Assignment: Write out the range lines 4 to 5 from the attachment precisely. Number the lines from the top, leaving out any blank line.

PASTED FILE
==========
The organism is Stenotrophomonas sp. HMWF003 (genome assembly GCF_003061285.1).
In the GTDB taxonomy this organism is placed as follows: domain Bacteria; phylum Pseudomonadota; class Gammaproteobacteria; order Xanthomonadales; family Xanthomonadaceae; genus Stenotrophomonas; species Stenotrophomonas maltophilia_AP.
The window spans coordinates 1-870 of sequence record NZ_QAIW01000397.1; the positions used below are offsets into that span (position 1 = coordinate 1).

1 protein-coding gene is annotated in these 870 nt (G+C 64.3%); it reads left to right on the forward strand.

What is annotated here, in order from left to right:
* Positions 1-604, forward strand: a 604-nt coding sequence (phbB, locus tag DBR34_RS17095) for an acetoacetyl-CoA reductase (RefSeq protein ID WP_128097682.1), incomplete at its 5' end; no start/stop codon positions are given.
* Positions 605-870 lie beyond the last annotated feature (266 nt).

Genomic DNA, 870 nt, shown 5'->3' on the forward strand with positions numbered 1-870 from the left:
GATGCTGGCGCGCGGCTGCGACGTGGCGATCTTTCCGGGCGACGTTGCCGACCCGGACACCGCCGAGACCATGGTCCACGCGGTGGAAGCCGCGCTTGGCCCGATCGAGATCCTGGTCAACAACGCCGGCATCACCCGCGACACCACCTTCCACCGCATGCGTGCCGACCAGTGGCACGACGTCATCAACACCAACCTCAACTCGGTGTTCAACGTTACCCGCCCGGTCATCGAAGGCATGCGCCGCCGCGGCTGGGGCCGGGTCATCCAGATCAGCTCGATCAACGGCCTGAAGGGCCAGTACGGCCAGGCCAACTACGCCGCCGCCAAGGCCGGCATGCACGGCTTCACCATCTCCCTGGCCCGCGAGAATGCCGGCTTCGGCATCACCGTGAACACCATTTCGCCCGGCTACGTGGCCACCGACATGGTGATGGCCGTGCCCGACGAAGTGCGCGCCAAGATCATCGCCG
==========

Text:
1 protein-coding gene is annotated in these 870 nt (G+C 64.3%); it reads left to right on the forward strand.

What is annotated here, in order from left to right: